Kaepernick: Knee Deep In Controversy

“Oh say can you see, by the dawn’s early light.” Since 1931 those ten little words have started off the United States national anthem, but what happens when you can’t see the light? When then does the anthem become just another set of words? This was the case on Friday September 16th when, according to centennial senior Jay Smith, a section of people in the bleachers sat down during the band’s performance of the national anthem at the varsity Central vs Centennial game.

“Centennial had a section of students that wore black and sat down during the anthem yesterday. The theme of centennial was USA and a group of students decided to wear all black and sit, it’s communal.” Smith said.

The silent protest drew inspiration from recent demonstrations made by 49ers quarterback Colin Kaepernick. Kaepernick believes the Anthem is representative of a government that oppresses black people and his protests have sparked national controversy. While many people disapprove of how he is going about protesting others have his support. Smith for one understands where he is coming from.


Centennial Senior Jay Smith standing under Flag before interview.

“I understand that he’s speaking up for people who don’t have a voice. He’s kneeling because he doesn’t believe the flag and the anthem stand for him. He believes that when it comes to representing a group of people like him, it doesn’t apply.” Smith said

Many people believe that failing to participate in the national anthem is unpatriotic and disrespectful to people who have served the country. Kaepernick is not stubborn. After much backlash for sitting during the Anthem he changed his mind and switched to kneeling to show respect to those who served.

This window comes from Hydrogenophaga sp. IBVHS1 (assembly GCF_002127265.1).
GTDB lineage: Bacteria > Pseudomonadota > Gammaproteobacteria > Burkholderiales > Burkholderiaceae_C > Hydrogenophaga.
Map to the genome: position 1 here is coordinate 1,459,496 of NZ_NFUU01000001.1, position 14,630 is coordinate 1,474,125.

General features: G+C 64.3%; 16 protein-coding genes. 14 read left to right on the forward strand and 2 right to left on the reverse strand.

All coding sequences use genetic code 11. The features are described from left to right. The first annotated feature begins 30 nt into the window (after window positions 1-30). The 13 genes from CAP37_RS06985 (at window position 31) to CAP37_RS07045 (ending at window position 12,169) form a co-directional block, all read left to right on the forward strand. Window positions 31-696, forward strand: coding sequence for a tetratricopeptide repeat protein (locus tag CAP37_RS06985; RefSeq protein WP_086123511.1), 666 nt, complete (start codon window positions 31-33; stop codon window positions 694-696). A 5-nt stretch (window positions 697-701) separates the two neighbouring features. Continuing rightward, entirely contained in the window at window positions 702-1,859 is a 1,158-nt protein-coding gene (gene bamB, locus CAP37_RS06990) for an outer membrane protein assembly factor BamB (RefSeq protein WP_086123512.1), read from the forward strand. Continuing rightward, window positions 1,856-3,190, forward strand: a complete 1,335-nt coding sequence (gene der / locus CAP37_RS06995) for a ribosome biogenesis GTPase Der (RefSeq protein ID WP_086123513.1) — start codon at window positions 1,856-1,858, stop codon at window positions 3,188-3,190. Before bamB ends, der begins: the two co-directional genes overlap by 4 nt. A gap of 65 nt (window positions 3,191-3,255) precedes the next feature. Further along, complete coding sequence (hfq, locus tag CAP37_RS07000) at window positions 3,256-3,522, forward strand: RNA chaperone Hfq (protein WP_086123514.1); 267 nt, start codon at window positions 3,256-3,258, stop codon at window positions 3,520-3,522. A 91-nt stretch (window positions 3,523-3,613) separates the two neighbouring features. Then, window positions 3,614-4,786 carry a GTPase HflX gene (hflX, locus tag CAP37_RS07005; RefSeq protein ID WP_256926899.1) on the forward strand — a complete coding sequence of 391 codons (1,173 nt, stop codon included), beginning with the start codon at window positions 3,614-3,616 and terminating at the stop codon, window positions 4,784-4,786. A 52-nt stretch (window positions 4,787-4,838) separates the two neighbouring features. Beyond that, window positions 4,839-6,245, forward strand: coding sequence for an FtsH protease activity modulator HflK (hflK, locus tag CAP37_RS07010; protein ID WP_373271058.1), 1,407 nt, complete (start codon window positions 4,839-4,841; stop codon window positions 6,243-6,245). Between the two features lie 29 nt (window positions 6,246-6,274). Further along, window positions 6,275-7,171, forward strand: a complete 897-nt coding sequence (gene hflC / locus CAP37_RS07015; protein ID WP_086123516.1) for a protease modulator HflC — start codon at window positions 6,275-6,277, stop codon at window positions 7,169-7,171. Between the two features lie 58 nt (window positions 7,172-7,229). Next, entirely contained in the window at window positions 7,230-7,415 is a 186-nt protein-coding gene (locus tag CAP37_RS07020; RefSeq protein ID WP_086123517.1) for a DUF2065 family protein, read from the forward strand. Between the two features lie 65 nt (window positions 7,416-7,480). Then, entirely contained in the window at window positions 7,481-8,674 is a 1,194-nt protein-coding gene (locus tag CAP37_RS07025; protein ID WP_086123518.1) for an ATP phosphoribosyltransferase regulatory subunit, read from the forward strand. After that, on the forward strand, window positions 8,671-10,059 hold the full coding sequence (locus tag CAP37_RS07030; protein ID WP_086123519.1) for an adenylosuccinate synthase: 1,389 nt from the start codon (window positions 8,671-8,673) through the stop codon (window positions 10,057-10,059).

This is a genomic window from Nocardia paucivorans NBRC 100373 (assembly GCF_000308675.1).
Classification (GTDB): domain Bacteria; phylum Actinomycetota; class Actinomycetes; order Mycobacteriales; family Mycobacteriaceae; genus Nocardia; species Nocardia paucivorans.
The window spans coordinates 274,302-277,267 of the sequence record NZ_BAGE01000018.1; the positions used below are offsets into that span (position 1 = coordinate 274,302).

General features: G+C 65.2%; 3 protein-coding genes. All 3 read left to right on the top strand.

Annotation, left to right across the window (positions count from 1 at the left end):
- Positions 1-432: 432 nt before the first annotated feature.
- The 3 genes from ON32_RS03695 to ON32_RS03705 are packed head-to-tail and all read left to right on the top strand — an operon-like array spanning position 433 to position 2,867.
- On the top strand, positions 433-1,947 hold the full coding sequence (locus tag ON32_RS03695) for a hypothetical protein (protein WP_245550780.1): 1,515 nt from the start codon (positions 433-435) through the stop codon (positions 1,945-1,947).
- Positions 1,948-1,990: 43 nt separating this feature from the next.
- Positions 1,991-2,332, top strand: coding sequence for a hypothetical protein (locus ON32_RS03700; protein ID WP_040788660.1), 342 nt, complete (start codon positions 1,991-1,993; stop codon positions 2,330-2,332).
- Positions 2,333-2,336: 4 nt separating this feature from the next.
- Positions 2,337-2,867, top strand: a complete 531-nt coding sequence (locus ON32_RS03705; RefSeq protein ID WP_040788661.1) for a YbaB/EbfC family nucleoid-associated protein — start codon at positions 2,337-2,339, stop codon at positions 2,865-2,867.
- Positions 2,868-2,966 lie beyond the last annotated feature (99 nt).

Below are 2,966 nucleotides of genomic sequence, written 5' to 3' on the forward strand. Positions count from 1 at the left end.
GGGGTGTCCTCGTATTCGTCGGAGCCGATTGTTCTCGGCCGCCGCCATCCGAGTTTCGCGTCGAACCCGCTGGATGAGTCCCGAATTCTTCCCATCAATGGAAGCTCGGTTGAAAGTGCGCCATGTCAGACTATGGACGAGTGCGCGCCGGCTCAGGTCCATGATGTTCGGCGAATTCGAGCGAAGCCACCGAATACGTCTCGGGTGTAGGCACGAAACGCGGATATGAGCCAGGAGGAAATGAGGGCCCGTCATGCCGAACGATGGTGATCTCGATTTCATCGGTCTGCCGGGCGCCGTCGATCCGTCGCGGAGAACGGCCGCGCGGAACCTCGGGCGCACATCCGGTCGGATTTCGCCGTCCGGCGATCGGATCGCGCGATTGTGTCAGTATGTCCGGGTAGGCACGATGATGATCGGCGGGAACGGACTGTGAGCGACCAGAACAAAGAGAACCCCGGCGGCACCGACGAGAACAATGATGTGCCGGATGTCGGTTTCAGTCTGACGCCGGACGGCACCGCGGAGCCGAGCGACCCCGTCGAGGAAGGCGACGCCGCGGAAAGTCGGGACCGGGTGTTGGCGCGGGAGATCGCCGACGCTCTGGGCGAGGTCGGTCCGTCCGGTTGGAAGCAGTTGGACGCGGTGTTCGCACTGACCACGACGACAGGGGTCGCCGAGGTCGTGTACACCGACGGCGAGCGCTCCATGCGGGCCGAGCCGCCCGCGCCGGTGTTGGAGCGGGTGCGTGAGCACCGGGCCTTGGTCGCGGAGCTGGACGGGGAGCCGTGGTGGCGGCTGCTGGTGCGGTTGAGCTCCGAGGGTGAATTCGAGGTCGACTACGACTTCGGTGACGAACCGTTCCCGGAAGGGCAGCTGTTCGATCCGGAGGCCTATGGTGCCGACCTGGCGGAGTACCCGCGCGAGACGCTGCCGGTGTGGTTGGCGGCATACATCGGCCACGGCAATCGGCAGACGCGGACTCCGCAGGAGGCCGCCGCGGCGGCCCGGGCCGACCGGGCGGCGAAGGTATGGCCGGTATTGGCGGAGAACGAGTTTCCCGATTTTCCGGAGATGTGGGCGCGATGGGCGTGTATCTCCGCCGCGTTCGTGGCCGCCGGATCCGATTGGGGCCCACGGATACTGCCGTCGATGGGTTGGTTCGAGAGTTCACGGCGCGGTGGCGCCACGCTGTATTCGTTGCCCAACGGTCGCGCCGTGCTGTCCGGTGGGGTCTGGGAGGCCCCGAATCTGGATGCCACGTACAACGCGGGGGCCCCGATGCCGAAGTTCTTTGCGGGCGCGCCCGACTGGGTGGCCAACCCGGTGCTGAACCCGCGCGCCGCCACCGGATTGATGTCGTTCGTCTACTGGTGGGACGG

Kaepernick said during an interview that “his national anthem protest is not meant to denigrate police, military or the country, but rather to bring attention to what he sees as failings in the United States.”

“For one it’s hypocritical.” Smith said when asked about Kaepernick’s naysayers “You can’t like try and take away someone’s first amendment rights. You can’t say ‘you’re using your first amendment rights wrong’, standing up…or sitting down for what you believe in, that’s as patriotic as it gets.”

It seems everyone is taking a stance on the matter, even some of our high school players. Central senior and running back Josh Parker had some things to say from an athlete’s perspective.


In addition to sharing Kaepernick’s “7” jersey number, Josh parker also shares some of his views

“As a football player, I think Colin’s decision is definitely bringing a lot of hate toward him which would be bad for his career. However, the fact that he’s risking this shows his effort is making a change, which is always positive.”

As for Parker’s opinion on whether or not Kaepernick is being disrespectful he said that the fact that Kaepernick is choosing to demonstrate in a peaceful way rather than making a huge spectacle inherently has some respect to it, even if the action itself is still controversial. He thinks protests like this could spread into high schools as well.

“I do think this could happen happen at the high school level. I think it’d also bring attention to the situation and would test a lot of coaches as well as beliefs.”

Whether people agree with Kaepernick’s actions or not one thing is true, he has definitely sparked a conversation at both the national and local level. Both Jay and Josh agreed that there is undoubtedly a problem between African Americans and the system they exist within but that doesn’t mean discussions like the ones Kaepernick raises can’t be had.

“Right now we can all agree that tensions between African Americans and the federal government is intact and common courtesy and respect is fading away between the two.” said Parker “However, I am hopeful and positive that change will come.”

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